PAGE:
A Public College Merger in Arkansas

The public liberal arts university Henderson State is seeking a merger with the Arkansas State University system, which is already providing the struggling institution with support.

October 28, 2019
 

Henderson State University’s Board of Trustees voted unanimously last week to merge with the Arkansas State University system.

The public liberal arts university has been struggling financially for some time now, and it joins the growing list of institutions (most of them private) that have merged as an act of preservation. Combinations involving public colleges are less common, but in this case, Henderson will remain a separately accredited institution.

The Arkansas Democrat-Gazette reported in early October that Henderson shrank its budget by $3 million and cut pay for salaried employees. The newspaper said that the college ran a deficit of over $4 million last year.

At that time, there was an unanimous vote to explore a merger with the Arkansas State system as a way to find a long-term solution to the institution’s financial problems.

Under the proposed arrangement that Henderson's board agreed to explore, the university would become part of the system, giving it full access to the system's departments and outsourcing such functions as legal aid and IT support. Arkansas State would take on the role of financial adviser and assist the university in making financial decisions or policies.

Henderson, like all campuses that are part of the Arkansas system, would remain independently accredited, and the university will keep its name, mascot and slogan, something its leaders viewed as essential.

“One of the issues that the university faced and got us into the situation that we are in is that the state of Arkansas poses a pretty challenging environment for higher education, and our population as a state is declining,” Elaine Kneebone, acting president of Henderson, said in an interview. “The students that we serve are the ones that most need to be served. Our area is not only rural, but our freshman class this year is over 50 percent first generation. We’re really glad we entered into this step forward joining the system so that we can continue to serve southwest Arkansas and still keep our unique history and name.”

The Arkansas State system has been adding free-standing community colleges, most recently the College of the Ouachitas earlier this year; it will be renamed ASU Three Rivers. The system serves 22,238 students and has an operating budget of $285 million.

“I think the merger itself will be simple,” Chuck Welch, president of the system, said in an interview Sunday. “The steps we have to take in terms of addressing the financial challenges of the university will be a little bit more complex and difficult, but those decisions would be complex and difficult whether or not we were talking about a merger.”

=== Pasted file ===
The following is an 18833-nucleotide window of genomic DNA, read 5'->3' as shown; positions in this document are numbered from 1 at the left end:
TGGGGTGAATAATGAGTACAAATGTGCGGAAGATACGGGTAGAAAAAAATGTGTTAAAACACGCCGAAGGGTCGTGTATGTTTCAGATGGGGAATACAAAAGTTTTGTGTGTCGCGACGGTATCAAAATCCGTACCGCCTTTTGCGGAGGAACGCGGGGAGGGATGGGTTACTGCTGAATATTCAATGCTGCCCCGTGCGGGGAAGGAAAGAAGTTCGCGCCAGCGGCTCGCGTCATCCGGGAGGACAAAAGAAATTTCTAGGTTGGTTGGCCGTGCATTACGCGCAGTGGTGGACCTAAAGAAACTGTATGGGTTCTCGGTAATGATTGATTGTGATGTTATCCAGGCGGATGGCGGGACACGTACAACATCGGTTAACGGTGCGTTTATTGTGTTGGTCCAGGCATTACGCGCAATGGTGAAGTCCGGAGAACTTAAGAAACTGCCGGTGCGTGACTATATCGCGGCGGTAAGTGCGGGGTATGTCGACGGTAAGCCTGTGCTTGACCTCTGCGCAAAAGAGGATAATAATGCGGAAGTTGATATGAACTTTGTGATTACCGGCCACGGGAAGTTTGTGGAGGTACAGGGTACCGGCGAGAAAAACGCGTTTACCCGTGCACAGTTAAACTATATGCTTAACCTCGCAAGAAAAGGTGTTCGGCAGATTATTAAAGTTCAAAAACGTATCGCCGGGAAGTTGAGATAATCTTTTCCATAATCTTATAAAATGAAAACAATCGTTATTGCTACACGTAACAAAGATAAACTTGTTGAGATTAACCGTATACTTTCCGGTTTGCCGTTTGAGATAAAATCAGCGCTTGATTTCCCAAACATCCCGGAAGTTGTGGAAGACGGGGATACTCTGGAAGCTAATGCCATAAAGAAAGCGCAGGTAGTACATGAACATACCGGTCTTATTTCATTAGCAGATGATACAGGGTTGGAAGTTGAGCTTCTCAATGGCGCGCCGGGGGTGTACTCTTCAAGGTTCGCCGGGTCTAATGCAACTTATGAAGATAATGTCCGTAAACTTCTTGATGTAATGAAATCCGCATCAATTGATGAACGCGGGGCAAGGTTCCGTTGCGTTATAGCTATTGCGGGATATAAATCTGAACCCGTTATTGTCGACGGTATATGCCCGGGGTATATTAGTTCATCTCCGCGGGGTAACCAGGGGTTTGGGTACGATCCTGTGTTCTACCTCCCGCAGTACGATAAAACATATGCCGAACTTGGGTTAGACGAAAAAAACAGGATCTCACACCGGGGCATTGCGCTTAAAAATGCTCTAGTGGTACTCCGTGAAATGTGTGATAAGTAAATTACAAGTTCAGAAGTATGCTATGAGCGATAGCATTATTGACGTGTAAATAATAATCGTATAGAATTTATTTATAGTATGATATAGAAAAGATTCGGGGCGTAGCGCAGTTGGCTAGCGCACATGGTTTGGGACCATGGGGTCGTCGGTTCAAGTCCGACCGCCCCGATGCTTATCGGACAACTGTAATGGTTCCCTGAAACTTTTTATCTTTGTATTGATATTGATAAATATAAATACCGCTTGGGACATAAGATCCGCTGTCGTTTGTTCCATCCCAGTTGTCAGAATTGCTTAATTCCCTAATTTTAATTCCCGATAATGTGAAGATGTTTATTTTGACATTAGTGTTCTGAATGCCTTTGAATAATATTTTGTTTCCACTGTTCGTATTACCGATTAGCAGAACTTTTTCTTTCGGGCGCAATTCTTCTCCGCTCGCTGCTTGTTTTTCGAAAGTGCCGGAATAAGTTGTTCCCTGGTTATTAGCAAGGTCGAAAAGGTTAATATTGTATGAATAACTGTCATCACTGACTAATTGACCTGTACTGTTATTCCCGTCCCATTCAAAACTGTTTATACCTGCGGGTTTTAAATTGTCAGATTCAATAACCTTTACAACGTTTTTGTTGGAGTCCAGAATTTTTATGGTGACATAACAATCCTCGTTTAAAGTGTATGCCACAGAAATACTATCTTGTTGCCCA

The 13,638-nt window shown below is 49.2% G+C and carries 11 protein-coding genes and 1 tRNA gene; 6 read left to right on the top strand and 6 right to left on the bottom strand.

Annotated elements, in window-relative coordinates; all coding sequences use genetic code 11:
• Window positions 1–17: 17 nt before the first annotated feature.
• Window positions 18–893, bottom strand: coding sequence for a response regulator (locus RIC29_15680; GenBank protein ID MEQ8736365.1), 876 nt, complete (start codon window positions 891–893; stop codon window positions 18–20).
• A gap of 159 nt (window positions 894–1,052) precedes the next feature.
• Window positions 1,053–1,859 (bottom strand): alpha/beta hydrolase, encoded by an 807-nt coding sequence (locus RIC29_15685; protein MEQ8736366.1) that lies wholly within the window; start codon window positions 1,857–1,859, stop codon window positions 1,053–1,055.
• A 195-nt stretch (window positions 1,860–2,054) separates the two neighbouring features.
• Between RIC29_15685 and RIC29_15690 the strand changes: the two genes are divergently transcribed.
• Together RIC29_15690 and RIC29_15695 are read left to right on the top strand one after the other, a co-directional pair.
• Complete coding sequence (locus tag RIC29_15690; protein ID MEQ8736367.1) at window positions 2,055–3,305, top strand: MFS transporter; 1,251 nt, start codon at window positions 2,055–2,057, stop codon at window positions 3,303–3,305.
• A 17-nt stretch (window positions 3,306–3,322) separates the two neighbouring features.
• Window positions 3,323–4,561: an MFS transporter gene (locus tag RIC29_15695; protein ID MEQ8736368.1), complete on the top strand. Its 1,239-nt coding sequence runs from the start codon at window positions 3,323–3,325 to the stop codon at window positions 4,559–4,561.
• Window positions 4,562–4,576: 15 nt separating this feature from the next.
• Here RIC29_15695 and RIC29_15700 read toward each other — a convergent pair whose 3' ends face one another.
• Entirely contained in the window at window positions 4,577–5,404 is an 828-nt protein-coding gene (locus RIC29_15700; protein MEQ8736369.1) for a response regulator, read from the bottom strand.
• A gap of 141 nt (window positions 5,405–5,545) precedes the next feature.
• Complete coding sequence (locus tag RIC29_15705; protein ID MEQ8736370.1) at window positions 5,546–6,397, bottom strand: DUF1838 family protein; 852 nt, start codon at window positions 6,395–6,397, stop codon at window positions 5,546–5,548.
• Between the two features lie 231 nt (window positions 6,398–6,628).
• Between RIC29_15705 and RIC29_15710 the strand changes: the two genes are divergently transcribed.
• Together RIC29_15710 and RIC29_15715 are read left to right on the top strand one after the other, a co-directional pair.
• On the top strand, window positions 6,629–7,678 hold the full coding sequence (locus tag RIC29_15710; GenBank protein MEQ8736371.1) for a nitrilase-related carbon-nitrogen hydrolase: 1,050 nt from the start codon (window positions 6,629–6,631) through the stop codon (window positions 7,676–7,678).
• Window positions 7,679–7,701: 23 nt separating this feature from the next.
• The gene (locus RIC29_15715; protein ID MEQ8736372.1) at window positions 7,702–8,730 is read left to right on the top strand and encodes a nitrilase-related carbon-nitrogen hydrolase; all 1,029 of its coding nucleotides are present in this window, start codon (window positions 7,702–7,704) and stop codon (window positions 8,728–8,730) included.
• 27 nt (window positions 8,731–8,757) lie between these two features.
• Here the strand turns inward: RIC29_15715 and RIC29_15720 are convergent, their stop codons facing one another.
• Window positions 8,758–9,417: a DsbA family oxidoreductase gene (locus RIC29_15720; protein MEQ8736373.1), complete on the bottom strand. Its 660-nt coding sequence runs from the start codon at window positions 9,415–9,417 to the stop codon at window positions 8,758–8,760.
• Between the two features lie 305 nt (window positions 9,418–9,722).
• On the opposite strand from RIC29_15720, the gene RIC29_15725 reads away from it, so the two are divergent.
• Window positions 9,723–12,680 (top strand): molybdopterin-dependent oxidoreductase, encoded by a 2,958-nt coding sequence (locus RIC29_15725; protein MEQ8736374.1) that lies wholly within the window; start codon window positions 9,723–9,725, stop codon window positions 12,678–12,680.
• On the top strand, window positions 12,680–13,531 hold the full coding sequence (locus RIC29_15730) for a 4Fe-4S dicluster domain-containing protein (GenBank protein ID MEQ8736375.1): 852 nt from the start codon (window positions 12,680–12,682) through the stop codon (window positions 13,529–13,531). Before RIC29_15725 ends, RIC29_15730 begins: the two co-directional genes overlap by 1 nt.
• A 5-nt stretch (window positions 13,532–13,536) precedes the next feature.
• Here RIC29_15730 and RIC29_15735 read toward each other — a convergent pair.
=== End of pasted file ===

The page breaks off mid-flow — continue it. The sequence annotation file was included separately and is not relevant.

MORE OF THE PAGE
A crucial part of this move for Henderson was the keeping of the university’s name, mascot and slogan. After the merger is officially finalized, the institution will still be called Henderson State University, but it will add something along the lines of "in the ASU system" to the title in publications.

"I am really pleased that Henderson will maintain its name, unique traditions and history as we serve the next generation of Reddies," Kneebone said in a press release. "Your desire to retain our name and our unique heritage came through loud and clear in recent weeks at forums, in person, and on social media. Our traditions matter. We are Henderson. We are Reddies. We are the School with a Heart."

The details of the merger will be reviewed by Henderson and the Arkansas State system. The change would have to be approved by ASU’s Board of Trustees; its regional accreditor, the Higher Learning Commission; and the Arkansas General Assembly.

“One of the things that our system prides itself on is allowing maximum autonomy for our campuses. We want as many decisions as possible made at the local level,” said Welch. “We want to never do anything that interferes with the unique relationships that our member institutions have with their communities and the individuals that they serve. We have no interest in trying to create clones or have some sort of predetermined institutional identity.”

Welch acted as president of Henderson from 2008 to 2011 before taking on his current role.

Arkansas State is providing Henderson with financial assistance and operating advice from now until December and will continue to do this. Welch said this gave the two organizations the opportunity to see what a merged relationship could look like.

The finalizing of the merger is set for no later than Jan. 1, 2021.

This is the first four-year college the ASU system has absorbed, and Welch said he envisions more mergers to come for the system, although none are currently on the timeline. He went on to say the decision must come from the campus level and is entirely dependent on various contributing circumstances such as the case with Henderson.

“We’re not trying to have some sort of marketing or branding victory -- this is more we feel like we can provide the support services, we feel like we can lend our expertise and the departments that we have and the services that we provide to help this university to become stronger to help them work through these challenging times and to allow them to maintain who they are and what they do and do it in a much better fashion moving forward,” Welch said.

Over the summer Henderson faculty voted no confidence in then president Glen Jones due to what they described as his lack of transparency and financial mismanagement. Jones stepped down in July, following the vote.

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